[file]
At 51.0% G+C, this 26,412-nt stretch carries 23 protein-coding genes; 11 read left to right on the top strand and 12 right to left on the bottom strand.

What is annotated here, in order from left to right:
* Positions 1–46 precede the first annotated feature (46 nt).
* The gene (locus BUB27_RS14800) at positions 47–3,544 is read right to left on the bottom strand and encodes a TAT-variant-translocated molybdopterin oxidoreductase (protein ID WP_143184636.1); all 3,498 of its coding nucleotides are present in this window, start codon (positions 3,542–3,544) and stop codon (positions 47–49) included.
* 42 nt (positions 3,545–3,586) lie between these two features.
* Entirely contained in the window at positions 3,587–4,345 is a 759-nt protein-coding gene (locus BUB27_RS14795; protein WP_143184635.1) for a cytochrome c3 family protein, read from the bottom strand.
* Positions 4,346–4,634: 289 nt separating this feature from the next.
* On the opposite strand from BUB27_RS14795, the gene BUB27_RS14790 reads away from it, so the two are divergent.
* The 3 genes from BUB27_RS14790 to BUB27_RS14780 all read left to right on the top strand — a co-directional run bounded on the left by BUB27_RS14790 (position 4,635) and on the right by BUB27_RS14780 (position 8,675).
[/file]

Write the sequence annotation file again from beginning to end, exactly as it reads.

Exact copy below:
At 51.0% G+C, this 26,412-nt stretch carries 23 protein-coding genes; 11 read left to right on the top strand and 12 right to left on the bottom strand.

What is annotated here, in order from left to right:
* Positions 1–46 precede the first annotated feature (46 nt).
* The gene (locus BUB27_RS14800) at positions 47–3,544 is read right to left on the bottom strand and encodes a TAT-variant-translocated molybdopterin oxidoreductase (protein ID WP_143184636.1); all 3,498 of its coding nucleotides are present in this window, start codon (positions 3,542–3,544) and stop codon (positions 47–49) included.
* 42 nt (positions 3,545–3,586) lie between these two features.
* Entirely contained in the window at positions 3,587–4,345 is a 759-nt protein-coding gene (locus BUB27_RS14795; protein WP_143184635.1) for a cytochrome c3 family protein, read from the bottom strand.
* Positions 4,346–4,634: 289 nt separating this feature from the next.
* On the opposite strand from BUB27_RS14795, the gene BUB27_RS14790 reads away from it, so the two are divergent.
* The 3 genes from BUB27_RS14790 to BUB27_RS14780 all read left to right on the top strand — a co-directional run bounded on the left by BUB27_RS14790 (position 4,635) and on the right by BUB27_RS14780 (position 8,675).